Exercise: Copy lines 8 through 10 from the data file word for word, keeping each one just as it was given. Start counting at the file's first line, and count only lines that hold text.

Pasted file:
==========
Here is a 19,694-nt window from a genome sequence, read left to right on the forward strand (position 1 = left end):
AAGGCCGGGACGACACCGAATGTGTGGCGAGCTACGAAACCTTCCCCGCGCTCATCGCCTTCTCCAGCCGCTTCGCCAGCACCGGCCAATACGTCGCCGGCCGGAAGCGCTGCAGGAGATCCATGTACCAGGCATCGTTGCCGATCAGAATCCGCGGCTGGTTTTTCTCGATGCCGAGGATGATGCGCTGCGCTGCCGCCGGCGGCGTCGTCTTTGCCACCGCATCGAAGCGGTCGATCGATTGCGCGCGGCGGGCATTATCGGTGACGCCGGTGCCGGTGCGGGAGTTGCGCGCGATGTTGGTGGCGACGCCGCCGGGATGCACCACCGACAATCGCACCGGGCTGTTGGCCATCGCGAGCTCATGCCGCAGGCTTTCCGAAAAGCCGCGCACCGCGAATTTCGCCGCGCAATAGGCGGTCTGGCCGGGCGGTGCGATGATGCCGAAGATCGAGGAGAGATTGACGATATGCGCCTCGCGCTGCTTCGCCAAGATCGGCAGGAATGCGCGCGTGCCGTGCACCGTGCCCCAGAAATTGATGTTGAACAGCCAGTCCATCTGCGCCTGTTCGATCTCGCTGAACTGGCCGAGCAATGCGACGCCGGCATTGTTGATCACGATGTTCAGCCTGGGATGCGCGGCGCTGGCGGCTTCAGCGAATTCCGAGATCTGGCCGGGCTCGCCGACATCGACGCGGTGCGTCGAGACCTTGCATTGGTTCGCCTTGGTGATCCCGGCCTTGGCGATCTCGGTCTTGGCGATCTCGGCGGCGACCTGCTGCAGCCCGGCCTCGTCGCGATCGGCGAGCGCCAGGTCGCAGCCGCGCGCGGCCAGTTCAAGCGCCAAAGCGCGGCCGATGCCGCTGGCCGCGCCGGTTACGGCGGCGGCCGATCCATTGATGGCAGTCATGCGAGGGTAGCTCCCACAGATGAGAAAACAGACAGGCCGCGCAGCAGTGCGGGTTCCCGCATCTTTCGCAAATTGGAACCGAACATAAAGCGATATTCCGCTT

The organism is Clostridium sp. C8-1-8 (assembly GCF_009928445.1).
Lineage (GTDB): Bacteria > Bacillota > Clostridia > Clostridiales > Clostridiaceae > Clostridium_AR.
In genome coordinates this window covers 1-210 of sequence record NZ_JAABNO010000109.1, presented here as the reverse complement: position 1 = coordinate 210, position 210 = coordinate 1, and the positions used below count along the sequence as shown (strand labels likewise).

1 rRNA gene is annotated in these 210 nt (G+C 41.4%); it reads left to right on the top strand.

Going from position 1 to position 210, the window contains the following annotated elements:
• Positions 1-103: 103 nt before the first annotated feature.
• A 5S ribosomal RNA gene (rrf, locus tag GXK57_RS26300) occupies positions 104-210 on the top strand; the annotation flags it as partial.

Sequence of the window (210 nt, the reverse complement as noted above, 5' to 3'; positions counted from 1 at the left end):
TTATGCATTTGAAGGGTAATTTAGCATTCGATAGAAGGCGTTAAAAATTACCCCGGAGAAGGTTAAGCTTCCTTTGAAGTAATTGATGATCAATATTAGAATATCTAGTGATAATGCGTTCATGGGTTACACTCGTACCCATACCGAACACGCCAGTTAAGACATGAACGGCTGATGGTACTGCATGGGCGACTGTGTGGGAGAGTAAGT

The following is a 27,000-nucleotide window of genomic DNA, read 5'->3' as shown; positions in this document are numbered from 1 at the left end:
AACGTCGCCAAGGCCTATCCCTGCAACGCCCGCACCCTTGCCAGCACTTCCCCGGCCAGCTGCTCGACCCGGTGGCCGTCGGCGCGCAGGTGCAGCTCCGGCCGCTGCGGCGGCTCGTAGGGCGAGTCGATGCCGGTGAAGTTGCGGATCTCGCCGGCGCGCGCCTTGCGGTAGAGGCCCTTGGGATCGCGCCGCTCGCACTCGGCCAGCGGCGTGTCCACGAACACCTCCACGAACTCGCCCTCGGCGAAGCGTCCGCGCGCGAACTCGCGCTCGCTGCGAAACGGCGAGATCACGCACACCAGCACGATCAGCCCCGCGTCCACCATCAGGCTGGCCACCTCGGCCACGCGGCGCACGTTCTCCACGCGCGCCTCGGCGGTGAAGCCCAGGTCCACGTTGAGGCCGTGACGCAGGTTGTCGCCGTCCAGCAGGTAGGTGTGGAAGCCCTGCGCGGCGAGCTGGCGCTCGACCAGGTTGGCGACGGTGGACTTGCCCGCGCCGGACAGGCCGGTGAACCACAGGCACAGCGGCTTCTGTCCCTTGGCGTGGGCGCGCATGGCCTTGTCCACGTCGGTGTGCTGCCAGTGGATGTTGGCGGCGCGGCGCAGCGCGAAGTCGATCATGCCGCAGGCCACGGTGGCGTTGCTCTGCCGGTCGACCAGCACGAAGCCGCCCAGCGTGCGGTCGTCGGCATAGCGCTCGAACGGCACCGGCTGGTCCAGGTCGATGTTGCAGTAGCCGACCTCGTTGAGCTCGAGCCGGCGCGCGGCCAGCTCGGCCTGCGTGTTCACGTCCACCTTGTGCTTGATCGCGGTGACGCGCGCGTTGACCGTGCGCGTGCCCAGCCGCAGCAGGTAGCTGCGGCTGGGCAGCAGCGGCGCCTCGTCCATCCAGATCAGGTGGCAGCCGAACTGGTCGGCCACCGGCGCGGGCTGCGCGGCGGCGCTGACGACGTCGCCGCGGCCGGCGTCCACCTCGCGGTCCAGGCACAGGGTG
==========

• Positions 1-103: 103 nt before the first annotated feature.
• A 5S ribosomal RNA gene (rrf, locus tag GXK57_RS26300) occupies positions 104-210 on the top strand; the annotation flags it as partial.

Sequence of the window (210 nt, the reverse complement as noted above, 5' to 3'; positions counted from 1 at the left end):